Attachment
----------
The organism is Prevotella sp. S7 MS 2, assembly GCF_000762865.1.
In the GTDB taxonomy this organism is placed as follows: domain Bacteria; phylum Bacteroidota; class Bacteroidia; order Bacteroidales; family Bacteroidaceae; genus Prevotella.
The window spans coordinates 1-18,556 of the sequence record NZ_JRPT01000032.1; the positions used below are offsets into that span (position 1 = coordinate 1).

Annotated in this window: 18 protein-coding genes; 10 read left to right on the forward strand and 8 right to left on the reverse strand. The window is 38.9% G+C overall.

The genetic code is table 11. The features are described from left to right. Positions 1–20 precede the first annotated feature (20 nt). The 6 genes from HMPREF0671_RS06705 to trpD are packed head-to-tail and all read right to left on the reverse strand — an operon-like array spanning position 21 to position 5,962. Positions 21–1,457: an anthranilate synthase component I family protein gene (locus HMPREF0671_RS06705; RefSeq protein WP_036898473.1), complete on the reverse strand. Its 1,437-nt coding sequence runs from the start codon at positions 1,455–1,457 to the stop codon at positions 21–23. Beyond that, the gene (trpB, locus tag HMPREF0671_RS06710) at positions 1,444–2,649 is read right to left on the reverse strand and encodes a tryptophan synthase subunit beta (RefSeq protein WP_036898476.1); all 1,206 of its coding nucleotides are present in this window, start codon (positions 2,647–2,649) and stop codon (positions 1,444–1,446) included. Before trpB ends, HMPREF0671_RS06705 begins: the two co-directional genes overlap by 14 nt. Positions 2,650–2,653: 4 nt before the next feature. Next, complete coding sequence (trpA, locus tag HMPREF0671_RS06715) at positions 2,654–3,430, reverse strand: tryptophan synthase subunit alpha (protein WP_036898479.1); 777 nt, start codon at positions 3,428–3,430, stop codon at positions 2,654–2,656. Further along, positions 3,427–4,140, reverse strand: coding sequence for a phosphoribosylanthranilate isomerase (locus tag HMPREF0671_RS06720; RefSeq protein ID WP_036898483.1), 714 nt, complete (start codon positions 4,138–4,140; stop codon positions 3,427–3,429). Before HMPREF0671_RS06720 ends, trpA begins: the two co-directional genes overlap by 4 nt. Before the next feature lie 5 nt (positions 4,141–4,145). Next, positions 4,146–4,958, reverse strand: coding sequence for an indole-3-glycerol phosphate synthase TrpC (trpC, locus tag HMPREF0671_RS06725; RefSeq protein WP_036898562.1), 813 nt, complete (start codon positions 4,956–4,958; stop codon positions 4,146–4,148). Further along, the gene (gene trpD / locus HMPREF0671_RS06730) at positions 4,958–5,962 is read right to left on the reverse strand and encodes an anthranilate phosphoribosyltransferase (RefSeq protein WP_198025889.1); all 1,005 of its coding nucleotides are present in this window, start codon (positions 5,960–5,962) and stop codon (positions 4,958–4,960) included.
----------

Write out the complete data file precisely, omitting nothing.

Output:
The organism is Prevotella sp. S7 MS 2, assembly GCF_000762865.1.
In the GTDB taxonomy this organism is placed as follows: domain Bacteria; phylum Bacteroidota; class Bacteroidia; order Bacteroidales; family Bacteroidaceae; genus Prevotella.
The window spans coordinates 1-18,556 of the sequence record NZ_JRPT01000032.1; the positions used below are offsets into that span (position 1 = coordinate 1).

Annotated in this window: 18 protein-coding genes; 10 read left to right on the forward strand and 8 right to left on the reverse strand. The window is 38.9% G+C overall.

The genetic code is table 11. The features are described from left to right. Positions 1–20 precede the first annotated feature (20 nt). The 6 genes from HMPREF0671_RS06705 to trpD are packed head-to-tail and all read right to left on the reverse strand — an operon-like array spanning position 21 to position 5,962. Positions 21–1,457: an anthranilate synthase component I family protein gene (locus HMPREF0671_RS06705; RefSeq protein WP_036898473.1), complete on the reverse strand. Its 1,437-nt coding sequence runs from the start codon at positions 1,455–1,457 to the stop codon at positions 21–23. Beyond that, the gene (trpB, locus tag HMPREF0671_RS06710) at positions 1,444–2,649 is read right to left on the reverse strand and encodes a tryptophan synthase subunit beta (RefSeq protein WP_036898476.1); all 1,206 of its coding nucleotides are present in this window, start codon (positions 2,647–2,649) and stop codon (positions 1,444–1,446) included. Before trpB ends, HMPREF0671_RS06705 begins: the two co-directional genes overlap by 14 nt. Positions 2,650–2,653: 4 nt before the next feature. Next, complete coding sequence (trpA, locus tag HMPREF0671_RS06715) at positions 2,654–3,430, reverse strand: tryptophan synthase subunit alpha (protein WP_036898479.1); 777 nt, start codon at positions 3,428–3,430, stop codon at positions 2,654–2,656. Further along, positions 3,427–4,140, reverse strand: coding sequence for a phosphoribosylanthranilate isomerase (locus tag HMPREF0671_RS06720; RefSeq protein ID WP_036898483.1), 714 nt, complete (start codon positions 4,138–4,140; stop codon positions 3,427–3,429). Before HMPREF0671_RS06720 ends, trpA begins: the two co-directional genes overlap by 4 nt. Before the next feature lie 5 nt (positions 4,141–4,145). Next, positions 4,146–4,958, reverse strand: coding sequence for an indole-3-glycerol phosphate synthase TrpC (trpC, locus tag HMPREF0671_RS06725; RefSeq protein WP_036898562.1), 813 nt, complete (start codon positions 4,956–4,958; stop codon positions 4,146–4,148). Further along, the gene (gene trpD / locus HMPREF0671_RS06730) at positions 4,958–5,962 is read right to left on the reverse strand and encodes an anthranilate phosphoribosyltransferase (RefSeq protein WP_198025889.1); all 1,005 of its coding nucleotides are present in this window, start codon (positions 5,960–5,962) and stop codon (positions 4,958–4,960) included.